From Honda's withdrawal to a 1-2 finish in the Australian Grand Prix in under four months, Ross Brawn, Nick Fry, Jenson Button, Rubens Barrichello and the rest of the Brawn GP team have had a winter of uncertainty with no shortage of ups and downs.
Their collective faith in the potential of the 2009 car was rewarded in emphatic style at Melbourne and, once the celebrations had died down, Fry spoke to AUTOSPORT about the journey the team has taken since December.
Q. Can you really believe what happened in the Australian Grand Prix?
Nick Fry: It is slowly sinking in. It is a kind of strange feeling, as we knew the car was capable of it - but after so many problems in the last couple of years it is difficult to believe that even when you have the equipment, that it is all going to come right.
I think someone was smiling on us in Australia. Rubens [Barrichello] deserved second place but we needed a bit of help to get that. But it was a great team performance, and a demonstration of what you can do with a lot of hard work - sticking together with great loyalty. Everyone has done their bit and worked incredibly hard under very difficult circumstances.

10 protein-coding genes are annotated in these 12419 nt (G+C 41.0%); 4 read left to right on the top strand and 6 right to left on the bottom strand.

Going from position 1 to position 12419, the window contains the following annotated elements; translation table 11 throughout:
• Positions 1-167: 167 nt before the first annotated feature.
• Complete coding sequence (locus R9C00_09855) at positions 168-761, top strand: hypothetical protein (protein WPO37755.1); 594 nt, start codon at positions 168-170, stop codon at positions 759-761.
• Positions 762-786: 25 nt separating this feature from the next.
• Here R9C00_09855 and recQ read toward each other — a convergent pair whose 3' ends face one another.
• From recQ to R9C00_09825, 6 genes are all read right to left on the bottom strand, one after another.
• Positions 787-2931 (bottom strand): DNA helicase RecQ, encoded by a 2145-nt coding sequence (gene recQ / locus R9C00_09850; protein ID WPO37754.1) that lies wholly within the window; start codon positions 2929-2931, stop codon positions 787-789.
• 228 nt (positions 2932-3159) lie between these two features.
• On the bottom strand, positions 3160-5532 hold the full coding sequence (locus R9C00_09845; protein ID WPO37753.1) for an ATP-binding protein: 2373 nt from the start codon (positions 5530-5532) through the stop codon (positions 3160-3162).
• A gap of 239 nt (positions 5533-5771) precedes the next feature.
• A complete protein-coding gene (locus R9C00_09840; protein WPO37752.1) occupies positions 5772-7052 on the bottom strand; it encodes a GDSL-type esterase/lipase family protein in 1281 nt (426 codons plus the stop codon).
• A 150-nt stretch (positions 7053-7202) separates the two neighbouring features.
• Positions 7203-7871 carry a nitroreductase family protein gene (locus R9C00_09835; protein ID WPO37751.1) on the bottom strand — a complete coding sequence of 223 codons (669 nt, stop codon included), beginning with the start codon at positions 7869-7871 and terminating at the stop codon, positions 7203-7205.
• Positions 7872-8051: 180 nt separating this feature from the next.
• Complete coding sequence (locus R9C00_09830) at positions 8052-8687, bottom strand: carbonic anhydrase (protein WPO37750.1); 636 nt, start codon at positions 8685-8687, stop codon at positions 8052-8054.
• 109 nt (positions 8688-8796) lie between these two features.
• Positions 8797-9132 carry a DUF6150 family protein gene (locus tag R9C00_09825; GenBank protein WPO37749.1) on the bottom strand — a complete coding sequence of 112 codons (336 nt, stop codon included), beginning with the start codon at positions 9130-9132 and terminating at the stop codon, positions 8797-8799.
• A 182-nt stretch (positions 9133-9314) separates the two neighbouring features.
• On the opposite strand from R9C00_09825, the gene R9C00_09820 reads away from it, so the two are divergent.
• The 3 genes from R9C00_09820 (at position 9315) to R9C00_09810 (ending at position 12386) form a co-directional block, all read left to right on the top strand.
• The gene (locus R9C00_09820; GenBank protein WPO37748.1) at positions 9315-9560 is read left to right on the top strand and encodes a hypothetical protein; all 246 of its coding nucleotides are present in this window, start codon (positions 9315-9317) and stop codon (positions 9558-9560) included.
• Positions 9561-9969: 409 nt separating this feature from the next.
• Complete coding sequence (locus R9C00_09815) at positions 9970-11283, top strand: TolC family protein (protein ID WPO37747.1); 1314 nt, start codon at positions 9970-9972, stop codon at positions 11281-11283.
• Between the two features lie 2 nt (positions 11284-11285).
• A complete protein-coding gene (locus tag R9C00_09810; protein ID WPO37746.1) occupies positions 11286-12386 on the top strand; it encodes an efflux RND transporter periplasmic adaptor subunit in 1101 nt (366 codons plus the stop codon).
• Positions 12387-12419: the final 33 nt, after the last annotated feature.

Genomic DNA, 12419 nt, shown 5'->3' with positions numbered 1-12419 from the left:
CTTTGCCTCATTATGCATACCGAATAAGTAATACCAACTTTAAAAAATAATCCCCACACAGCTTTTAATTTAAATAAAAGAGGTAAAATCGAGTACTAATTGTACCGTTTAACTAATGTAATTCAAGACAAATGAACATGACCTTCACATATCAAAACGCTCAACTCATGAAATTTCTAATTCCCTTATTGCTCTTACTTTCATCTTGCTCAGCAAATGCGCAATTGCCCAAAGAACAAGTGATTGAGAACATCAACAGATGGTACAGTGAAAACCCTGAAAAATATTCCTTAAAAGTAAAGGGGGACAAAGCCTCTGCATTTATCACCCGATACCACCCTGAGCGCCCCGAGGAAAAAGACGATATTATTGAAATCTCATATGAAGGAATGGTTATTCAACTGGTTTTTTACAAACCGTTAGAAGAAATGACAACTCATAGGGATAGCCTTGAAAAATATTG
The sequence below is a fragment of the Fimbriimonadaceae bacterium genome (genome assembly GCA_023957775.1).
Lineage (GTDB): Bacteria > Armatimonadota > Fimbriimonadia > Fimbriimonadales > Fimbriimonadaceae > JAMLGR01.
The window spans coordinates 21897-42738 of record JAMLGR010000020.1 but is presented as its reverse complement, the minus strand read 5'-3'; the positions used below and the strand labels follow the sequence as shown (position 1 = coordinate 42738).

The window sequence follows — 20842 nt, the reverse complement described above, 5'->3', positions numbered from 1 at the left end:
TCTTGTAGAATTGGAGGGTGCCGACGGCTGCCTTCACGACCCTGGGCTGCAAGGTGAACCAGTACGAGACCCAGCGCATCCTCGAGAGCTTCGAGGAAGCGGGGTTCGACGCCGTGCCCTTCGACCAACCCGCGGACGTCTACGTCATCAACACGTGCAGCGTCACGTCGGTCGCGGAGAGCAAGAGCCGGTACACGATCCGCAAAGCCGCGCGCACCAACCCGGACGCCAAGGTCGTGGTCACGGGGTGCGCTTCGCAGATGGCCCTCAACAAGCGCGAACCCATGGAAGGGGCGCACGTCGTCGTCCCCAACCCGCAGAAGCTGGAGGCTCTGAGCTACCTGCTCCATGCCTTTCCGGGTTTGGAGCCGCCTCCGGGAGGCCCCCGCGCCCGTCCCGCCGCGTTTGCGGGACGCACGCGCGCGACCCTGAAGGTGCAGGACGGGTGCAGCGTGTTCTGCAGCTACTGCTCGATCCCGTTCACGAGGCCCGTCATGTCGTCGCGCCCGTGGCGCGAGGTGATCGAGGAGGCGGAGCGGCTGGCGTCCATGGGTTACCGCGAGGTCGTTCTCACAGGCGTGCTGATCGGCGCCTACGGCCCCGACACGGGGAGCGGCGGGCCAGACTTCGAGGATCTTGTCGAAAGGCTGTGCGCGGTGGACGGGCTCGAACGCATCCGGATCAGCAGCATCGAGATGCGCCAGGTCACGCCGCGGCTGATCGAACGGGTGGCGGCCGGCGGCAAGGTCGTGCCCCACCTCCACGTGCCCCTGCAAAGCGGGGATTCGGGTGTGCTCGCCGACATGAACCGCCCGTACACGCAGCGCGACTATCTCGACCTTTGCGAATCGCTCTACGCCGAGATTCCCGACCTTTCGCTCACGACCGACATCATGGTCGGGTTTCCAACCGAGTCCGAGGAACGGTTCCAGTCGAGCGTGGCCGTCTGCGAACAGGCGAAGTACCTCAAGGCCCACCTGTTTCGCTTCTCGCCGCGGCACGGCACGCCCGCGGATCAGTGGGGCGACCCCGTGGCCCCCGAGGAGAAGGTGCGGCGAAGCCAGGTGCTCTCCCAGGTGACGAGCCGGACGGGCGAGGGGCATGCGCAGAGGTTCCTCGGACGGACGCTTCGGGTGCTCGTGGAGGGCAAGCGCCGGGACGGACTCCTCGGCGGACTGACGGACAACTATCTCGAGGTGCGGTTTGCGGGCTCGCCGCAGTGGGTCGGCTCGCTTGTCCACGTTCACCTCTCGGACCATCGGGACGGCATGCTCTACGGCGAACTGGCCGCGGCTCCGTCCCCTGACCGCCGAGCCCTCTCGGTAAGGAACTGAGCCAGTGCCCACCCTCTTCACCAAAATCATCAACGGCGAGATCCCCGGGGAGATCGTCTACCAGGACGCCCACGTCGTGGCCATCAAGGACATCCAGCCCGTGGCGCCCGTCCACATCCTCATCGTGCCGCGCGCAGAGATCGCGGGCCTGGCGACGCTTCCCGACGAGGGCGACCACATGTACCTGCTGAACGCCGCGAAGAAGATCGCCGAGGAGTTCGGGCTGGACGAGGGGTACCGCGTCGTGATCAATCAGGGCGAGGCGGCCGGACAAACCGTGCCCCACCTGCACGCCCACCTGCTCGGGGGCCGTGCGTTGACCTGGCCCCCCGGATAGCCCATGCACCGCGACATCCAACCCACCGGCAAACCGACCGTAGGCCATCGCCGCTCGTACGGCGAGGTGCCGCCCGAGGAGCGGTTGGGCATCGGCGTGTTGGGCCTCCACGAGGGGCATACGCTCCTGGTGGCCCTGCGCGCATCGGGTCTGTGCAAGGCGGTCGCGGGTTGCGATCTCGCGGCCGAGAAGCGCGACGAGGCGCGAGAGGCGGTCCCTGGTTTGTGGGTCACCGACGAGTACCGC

Q. The team played down its form before the weekend. But having seen in Australia how quick it can be, were you always that optimistic about it?
NF: I think everyone was secretly optimistic, but didn't want to say anything for fear of almost jinxing it. I think you get a little bit superstitious about this, as we all wanted to keep schtum and say nothing, just in case it wasn't true. In our hearts we knew our car was really good. I think we've had just so much support, which no doubt over years ahead will come out - whether it was some of the other teams, Luca di Montezemolo offering instantly a Ferrari engine, or Ron Dennis doing the same for Mercedes-Benz and working really hard with us to make sure we could fit the engine.
Then there was the British government, the department of business, the ambassador in Tokyo got involved to make sure we could stay open, and persuading Honda that they should help us as much as possible - so many people who have actually played a part in this. A number of MPs have been really helpful - everyone has wanted us to survive, and they are all very happy - and deservedly so.
Q. You must have known when Honda pulled out that the car was good. So, did that provide some motivation to keep this team alive?
NF: You are quite right, that if we would have been shut down then the biggest disappointment would have been not knowing how good this car was. People would have lost their jobs and there would have been other problems, but there would have been this lingering doubt about what could have been.
Q. What do you say about people who say your car's speed comes wholly from the diffuser?